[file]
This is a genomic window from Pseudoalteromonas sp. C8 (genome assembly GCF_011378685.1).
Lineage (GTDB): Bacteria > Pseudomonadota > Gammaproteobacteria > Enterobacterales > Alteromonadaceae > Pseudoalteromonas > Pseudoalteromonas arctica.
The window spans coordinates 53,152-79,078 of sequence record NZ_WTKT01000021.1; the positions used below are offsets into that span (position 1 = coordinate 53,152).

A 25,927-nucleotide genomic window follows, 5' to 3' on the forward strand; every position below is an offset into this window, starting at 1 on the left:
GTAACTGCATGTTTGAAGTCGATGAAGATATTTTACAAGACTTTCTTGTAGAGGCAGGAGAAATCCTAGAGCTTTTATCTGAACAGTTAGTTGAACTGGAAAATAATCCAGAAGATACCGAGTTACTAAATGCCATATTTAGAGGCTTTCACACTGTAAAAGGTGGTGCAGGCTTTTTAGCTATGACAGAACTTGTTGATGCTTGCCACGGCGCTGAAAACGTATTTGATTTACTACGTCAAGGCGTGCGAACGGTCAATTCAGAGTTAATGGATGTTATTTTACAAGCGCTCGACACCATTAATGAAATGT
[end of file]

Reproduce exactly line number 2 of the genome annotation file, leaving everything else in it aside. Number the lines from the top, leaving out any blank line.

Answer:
Lineage (GTDB): Bacteria > Pseudomonadota > Gammaproteobacteria > Enterobacterales > Alteromonadaceae > Pseudoalteromonas > Pseudoalteromonas arctica.